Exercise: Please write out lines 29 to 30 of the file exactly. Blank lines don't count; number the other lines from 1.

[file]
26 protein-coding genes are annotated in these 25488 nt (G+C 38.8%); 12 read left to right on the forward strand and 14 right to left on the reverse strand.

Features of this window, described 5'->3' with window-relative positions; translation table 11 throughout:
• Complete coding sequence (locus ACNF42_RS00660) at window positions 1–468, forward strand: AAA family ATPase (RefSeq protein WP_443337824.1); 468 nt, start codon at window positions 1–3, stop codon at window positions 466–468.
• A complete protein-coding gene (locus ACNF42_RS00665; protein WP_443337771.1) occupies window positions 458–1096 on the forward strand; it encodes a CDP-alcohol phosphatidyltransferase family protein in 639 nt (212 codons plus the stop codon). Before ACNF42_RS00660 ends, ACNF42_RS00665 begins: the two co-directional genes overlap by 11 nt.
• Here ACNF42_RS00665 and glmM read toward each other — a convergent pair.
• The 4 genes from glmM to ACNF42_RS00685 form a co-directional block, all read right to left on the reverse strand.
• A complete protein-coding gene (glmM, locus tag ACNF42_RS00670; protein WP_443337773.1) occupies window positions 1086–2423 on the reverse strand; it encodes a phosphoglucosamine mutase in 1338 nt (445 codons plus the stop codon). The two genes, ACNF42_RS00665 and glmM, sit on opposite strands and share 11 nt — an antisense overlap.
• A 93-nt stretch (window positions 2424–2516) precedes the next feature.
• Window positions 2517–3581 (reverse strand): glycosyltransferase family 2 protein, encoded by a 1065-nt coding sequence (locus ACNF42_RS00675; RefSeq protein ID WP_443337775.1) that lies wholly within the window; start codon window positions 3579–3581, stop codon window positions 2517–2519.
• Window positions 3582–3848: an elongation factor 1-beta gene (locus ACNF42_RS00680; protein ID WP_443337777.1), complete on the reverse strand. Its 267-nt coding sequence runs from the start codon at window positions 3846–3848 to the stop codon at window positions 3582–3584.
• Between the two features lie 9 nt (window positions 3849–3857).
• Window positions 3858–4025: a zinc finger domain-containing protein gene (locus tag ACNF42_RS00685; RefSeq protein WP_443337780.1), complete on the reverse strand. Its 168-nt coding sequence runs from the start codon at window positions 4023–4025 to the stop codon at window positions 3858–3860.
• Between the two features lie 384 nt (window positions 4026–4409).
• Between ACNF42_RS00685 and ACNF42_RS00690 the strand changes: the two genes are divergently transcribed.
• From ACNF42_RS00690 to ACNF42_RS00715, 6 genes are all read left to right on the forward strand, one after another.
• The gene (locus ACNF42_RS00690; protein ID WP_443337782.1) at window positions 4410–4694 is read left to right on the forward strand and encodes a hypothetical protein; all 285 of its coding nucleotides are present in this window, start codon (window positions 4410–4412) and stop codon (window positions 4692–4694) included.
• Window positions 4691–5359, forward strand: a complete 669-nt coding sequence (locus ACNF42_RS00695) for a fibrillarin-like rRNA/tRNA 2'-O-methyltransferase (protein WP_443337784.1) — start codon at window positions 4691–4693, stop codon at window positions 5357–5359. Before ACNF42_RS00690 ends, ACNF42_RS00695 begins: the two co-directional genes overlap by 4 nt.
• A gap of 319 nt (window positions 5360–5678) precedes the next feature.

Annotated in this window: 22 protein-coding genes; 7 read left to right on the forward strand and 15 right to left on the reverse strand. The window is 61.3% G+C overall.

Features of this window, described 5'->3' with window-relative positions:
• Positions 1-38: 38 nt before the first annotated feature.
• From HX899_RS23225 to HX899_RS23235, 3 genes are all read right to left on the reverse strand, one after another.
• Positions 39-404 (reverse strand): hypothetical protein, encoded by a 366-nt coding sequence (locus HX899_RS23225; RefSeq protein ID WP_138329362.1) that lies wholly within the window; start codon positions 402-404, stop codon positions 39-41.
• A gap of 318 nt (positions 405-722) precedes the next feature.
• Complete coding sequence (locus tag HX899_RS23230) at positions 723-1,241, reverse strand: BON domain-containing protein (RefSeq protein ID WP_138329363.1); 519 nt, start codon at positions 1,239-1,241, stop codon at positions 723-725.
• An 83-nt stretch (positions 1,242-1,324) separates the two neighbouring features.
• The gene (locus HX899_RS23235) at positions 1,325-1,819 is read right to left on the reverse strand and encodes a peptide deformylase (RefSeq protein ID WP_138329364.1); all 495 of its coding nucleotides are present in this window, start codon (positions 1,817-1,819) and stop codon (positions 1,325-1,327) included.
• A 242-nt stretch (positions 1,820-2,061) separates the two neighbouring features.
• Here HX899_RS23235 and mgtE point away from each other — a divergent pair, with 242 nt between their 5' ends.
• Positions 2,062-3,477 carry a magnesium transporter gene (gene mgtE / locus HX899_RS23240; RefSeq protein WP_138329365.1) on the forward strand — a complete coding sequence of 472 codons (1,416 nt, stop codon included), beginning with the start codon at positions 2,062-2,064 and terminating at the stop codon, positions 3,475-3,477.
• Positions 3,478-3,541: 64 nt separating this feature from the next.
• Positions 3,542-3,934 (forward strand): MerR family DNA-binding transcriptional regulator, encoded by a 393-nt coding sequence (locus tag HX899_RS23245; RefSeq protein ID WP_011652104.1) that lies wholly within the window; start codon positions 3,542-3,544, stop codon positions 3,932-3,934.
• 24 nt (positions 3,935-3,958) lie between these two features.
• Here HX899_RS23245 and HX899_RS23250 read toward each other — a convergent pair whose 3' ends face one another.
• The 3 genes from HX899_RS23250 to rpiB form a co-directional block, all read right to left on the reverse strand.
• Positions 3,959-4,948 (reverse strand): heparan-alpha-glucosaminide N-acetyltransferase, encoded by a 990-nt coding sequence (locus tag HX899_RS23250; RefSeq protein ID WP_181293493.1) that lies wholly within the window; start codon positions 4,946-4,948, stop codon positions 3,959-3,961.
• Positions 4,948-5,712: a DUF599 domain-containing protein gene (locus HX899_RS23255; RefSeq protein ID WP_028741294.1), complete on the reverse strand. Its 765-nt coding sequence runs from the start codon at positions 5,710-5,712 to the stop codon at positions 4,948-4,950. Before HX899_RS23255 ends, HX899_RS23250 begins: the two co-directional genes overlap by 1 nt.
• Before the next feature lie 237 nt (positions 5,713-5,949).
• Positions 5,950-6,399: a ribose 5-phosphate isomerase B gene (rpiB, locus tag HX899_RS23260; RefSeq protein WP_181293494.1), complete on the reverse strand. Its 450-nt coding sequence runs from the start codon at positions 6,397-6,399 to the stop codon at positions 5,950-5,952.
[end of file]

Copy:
• Here HX899_RS23235 and mgtE point away from each other — a divergent pair, with 242 nt between their 5' ends.
• Positions 2,062-3,477 carry a magnesium transporter gene (gene mgtE / locus HX899_RS23240; RefSeq protein WP_138329365.1) on the forward strand — a complete coding sequence of 472 codons (1,416 nt, stop codon included), beginning with the start codon at positions 2,062-2,064 and terminating at the stop codon, positions 3,475-3,477.